One of the things I am most passionate about when it comes to mental health is trying to beat the stigma surrounding it. I was asked a very interesting question yesterday: What does that look like? What is a stigma free world?
The best answer I have for that very valid question is this: We treat and view physical and mental illness in the same light. And we don’t view mental illness as being anything other than what it is: A serious, dehabilitating and potentially deadly category of diseases which require time, resources and care to heal.
Unfortunately, we don’t live in a society where that is currently the case. We know that nearly one out of five American adults have some sort of mental illness, but only 30-40% seek treatment. Stigma continues to play a role in this disconnect and in people’s assumptions of what it’s like to live with a mental illness.
So, rather than asking a broader question about what we can do, as a society, let me put the question to you in a more direct, personal terms: What can you do to help end mental health stigma?
Here are five suggestions. They are all relatively simple. You may have thought about them already. But I think it’s important that all of us realize we have a role to play in terms of ending mental health stigma.
1) You have to talk about it: One of the most difficult things which people can do in terms of mental health is also one of the simplest: You have to talk about it. If you are depressed, say it. If you are anxious, say it. According to research, anti-stigma campaigns which are most effective are those which feature real, “normal,” identifiable people discussing their mental illness. This means that the most effective person to attack mental health stigma is…well, you.
2) Encourage people to seek help: If you are one of the lucky ones who has avoided mental illness, that’s wonderful. You still have an important role to play: If someone you know is in pain and needs help, encourage them to get it. Be supportive and non-judgmental, but help them get the help that they need and deserve.
3) Encourage an equal perspective between physical & mental illness: I might be off here, but I believe ending stigma means that we take mental illness the same way we take physical illness. That, I believe, is important, because most people aren’t going to look at a broken arm and think, “Gee, I can just tough it out!” When someone gets physically sick, we usually don’t think twice about helping them get the help they need. I think this is a good model for breaking mental health stigma.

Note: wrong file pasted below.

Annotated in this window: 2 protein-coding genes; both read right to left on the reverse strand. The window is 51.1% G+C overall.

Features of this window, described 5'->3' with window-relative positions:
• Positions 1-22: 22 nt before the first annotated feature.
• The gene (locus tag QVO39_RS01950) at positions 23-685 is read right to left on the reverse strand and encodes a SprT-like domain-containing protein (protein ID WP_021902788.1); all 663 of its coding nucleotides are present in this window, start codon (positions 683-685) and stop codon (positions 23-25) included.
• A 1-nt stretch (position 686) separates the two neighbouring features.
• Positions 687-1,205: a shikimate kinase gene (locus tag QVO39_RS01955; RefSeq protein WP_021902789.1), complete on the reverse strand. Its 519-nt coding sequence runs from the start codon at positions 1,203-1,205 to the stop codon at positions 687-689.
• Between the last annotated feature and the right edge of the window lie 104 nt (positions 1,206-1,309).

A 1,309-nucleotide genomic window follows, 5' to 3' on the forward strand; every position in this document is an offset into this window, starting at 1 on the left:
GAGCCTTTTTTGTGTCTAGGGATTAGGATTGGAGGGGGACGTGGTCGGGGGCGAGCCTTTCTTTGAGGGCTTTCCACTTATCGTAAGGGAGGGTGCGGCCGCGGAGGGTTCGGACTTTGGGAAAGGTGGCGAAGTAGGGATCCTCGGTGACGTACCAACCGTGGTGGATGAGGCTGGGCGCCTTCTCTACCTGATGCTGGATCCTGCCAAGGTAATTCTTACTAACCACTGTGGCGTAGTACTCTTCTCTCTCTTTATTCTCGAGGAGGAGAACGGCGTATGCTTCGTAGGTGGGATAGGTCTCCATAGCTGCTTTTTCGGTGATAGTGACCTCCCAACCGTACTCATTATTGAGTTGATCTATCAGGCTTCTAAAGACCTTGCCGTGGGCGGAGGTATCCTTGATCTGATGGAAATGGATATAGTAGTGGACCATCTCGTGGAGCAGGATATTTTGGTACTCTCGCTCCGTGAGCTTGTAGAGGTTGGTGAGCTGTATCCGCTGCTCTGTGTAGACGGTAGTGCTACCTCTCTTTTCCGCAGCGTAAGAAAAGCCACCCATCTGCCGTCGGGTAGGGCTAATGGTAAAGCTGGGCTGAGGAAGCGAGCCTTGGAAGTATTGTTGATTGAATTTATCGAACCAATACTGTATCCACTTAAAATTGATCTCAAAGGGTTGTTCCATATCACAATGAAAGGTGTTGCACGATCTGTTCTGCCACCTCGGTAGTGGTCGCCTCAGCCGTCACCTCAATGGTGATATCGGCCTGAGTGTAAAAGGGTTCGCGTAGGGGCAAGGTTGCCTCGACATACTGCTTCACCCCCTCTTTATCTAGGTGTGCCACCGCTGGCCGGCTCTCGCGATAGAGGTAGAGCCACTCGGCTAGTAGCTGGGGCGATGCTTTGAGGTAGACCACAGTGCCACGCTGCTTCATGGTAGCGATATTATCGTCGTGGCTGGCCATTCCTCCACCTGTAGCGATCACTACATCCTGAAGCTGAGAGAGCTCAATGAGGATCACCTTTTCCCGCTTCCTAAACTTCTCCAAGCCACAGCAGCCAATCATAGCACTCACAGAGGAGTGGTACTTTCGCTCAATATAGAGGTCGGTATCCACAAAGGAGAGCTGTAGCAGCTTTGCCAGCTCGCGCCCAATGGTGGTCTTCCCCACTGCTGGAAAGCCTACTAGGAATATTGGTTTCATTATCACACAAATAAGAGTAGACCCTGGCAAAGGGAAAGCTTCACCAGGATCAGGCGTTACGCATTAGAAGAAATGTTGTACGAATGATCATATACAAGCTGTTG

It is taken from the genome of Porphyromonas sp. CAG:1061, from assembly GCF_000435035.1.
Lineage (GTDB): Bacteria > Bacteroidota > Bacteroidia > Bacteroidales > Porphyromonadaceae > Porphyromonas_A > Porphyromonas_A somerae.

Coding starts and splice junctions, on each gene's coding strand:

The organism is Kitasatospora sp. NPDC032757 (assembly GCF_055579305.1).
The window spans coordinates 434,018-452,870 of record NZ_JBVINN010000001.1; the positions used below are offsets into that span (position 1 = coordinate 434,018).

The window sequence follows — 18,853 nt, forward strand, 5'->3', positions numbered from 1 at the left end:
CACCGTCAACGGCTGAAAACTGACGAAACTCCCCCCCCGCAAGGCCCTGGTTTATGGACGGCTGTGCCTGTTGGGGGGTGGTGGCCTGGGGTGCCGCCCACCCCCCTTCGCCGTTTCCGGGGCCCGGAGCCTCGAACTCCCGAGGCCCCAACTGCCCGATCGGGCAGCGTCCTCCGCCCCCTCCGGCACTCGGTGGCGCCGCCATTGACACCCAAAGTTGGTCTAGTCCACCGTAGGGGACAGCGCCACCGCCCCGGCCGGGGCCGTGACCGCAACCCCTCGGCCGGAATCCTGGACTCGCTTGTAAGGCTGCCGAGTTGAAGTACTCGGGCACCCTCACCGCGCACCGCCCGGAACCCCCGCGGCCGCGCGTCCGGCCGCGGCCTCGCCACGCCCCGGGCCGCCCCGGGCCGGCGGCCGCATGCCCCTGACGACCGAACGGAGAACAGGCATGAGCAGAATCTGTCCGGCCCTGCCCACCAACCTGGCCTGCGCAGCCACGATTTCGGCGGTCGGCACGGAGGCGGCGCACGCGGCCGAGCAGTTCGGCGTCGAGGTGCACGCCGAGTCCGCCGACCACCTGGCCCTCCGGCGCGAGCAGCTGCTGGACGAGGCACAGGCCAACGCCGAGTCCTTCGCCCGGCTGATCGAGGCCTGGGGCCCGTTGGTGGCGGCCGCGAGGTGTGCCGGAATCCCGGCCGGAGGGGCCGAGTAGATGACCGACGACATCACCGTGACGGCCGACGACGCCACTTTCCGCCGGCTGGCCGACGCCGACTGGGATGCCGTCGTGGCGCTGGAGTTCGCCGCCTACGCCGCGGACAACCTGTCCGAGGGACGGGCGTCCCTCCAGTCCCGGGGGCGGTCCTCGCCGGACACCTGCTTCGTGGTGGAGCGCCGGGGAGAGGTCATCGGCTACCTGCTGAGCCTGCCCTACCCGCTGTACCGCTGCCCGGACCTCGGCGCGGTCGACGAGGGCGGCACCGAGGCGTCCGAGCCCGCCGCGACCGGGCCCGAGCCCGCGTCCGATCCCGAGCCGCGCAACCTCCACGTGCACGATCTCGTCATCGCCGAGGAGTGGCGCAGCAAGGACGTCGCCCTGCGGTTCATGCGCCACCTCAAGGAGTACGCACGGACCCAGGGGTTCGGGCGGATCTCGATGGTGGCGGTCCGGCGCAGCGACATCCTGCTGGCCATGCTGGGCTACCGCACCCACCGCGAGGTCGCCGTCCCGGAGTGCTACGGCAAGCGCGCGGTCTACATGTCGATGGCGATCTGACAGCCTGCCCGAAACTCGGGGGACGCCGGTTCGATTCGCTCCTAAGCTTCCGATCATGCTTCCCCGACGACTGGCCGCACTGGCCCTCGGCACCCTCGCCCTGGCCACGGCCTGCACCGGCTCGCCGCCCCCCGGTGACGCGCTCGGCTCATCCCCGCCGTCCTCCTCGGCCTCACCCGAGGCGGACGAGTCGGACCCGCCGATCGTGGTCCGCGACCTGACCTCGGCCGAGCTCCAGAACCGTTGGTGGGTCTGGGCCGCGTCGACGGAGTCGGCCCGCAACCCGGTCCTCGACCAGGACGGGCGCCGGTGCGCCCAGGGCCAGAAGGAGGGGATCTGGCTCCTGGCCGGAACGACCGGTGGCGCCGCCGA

4) Watch your language: Here’s one that I must confess I sometimes violate, and I need to stop. Expressions like, “I’m crazy” or “You’re nuts” don’t help anything. All that does is reinforce a negative stigma about mental health. There has been an awesome campaign in the past couple of decades to eliminate use of the word “retard” as a negative description, and it’s fantastic. The campaign operates on the principle that we are a better society if we are more inclusive. This has to extend to how we discuss mental health as well.
5) Don’t just talk about failures and pain – talk about successes and joy. I think part of the problem with the way we discuss mental health is we discuss it. We talk about failures, about challenges, about struggles. When you discuss mental health, don’t just concentrate on the negatives. Talk about joys and victories. Talk about beating struggles, about thriving. Mental illness can, of course, be extraordinarily painful, but that makes our victories sweeter. Talk about thriving, not just the pain.
As always, I’d love to hear from you! Anything you want to add? Let us know in the comments below!
My name is Mike Schlossberg; I’m 35, married, with two wonderful kids. I am a Pennsylvania State Representative, and I also suffer from a major depressive disorder and a generalized anxiety disorder. With medication and therapy, I’ve treated my disease, and I’ve been outspoken about the need to treat mental illness better. That's what I'm blogging about now.
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